The London Metal Exchange is considering introducing a lithium contract to tap into the electric car revolution. But will its plan work?
The London Metal Exchange (LME) is considering introducing a lithium contract as demand for the metal continues to surge, the Financial Times reported on Wednesday (August 30).
Currently, the 140-year-old exchange sets global prices for metals such as copper and aluminum, but it is eyeing lithium to tap into the electric car revolution.
The metal is a key component of lithium-ion batteries, which are used to power electric cars. Demand for these vehicles is surging, and sales are expected to reach 14.2 million by 2025, according to UBS (NYSE:UBS). As a result, lithium demand is set to soar by fourfold by the same year, says research firm Roskill.
“The LME has been approached by industry users regarding the introduction of an LME lithium contract, which we are looking into,” the LME said in a statement to the Financial Times.
“We believe in developing products in conjunction with participants to meet the real needs of the market, and are committed to assessing and enhancing our offering as effectively as possible.”
A lithium contract would give investors exposure to growth in electric vehicles, alongside other battery metals such as nickel and cobalt, which are also traded on the LME.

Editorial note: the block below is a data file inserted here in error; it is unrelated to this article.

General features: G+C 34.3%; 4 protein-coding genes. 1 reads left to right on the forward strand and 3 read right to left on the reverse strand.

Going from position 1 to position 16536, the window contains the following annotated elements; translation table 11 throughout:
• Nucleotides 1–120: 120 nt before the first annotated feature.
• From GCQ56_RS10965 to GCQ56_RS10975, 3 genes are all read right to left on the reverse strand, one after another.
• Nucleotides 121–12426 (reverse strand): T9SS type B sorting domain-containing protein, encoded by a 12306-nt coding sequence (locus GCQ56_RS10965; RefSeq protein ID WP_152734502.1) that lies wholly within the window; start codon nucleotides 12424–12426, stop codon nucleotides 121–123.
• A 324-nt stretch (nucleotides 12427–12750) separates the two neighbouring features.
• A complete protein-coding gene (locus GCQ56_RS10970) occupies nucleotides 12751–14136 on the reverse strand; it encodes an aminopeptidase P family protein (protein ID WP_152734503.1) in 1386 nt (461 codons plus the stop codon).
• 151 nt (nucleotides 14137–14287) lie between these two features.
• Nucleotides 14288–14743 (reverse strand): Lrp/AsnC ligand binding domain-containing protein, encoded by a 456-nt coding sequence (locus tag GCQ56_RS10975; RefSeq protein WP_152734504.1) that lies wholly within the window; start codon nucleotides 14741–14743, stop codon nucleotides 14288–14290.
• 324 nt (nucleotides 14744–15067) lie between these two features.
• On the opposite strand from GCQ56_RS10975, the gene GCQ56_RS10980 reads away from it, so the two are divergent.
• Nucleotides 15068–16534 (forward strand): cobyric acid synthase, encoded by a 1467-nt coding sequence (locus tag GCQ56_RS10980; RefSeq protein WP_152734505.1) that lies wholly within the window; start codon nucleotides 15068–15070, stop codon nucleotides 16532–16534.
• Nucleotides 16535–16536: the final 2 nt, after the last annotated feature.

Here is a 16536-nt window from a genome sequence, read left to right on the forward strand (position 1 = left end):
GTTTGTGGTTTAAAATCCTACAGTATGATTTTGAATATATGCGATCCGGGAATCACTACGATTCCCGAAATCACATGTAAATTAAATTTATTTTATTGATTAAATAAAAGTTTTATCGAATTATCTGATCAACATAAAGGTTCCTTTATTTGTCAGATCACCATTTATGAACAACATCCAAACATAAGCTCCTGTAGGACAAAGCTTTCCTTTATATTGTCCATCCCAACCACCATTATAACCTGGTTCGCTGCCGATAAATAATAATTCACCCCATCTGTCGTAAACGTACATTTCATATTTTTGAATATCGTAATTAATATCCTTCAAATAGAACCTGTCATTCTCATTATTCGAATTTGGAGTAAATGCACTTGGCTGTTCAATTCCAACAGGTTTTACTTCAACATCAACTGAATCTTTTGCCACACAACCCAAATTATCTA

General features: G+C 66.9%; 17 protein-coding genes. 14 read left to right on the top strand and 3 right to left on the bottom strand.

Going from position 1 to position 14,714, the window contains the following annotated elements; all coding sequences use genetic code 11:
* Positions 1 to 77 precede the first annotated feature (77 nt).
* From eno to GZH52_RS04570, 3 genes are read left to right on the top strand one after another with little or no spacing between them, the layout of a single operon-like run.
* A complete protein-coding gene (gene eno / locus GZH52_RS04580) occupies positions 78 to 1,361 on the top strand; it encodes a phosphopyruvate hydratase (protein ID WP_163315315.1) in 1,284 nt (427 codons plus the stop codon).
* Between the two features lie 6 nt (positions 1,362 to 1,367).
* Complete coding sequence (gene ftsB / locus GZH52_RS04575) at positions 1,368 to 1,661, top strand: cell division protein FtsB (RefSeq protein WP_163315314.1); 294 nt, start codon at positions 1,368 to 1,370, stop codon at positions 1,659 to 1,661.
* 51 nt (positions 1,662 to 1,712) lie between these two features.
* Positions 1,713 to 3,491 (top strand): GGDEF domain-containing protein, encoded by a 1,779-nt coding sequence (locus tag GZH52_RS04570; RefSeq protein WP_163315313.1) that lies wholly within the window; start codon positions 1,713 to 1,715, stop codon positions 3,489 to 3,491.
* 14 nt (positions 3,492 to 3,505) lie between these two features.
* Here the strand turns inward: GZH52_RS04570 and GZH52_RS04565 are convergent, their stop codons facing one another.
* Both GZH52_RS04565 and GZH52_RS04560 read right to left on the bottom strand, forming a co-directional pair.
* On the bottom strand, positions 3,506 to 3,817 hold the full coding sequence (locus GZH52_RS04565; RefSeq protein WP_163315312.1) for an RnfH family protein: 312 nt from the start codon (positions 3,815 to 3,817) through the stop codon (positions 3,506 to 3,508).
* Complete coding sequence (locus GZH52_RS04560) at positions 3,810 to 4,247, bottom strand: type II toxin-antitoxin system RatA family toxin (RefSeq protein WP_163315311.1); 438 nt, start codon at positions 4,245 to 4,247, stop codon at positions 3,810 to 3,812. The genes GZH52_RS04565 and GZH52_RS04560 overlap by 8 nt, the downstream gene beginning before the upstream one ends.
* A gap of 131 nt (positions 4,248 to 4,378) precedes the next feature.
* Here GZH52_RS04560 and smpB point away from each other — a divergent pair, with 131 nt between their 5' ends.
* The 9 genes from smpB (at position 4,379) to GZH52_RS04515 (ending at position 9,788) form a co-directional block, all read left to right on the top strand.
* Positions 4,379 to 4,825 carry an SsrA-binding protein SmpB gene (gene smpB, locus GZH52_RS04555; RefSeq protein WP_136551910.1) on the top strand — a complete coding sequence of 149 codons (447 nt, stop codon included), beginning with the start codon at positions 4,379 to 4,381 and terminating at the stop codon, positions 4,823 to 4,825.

Lithium expert Joe Lowry of Global Lithium told the Investing News Network that he expects a lithium contract to be launched at some point, but it is “likely a few years off.” He added, “[the] lithium market is still too small for the LME to implement a contract, but there is no question that it is desired by major purchasers.”
The Financial Times notes that another problem for the LME would be storing lithium in its warehouses. That’s because metal is mostly sold to battery makers in chemical forms, making it harder to store than other metals.
The LME’s move comes as lithium prices are starting to become publicly available. London-based Benchmark Mineral Intelligence, which tracks lithium, graphite and cobalt prices for its clients, is set to release its data on Bloomberg and Thomson Reuters terminals this year.
According to Benchmark, lithium prices have been surging for the past few months and will continue to rise.
The firm predicts that lithium carbonate prices will average $13,000 a ton over the 2017-to-2020 period from around $9,000 a ton in 2015 to 2016. Lithium hydroxide prices are expected to average $18,000 a ton between 2017 and 2020 against $14,000 from 2015 to 2016.
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Securities Disclosure: I, Priscila Barrera, hold no direct investment interest in any company mentioned in this article.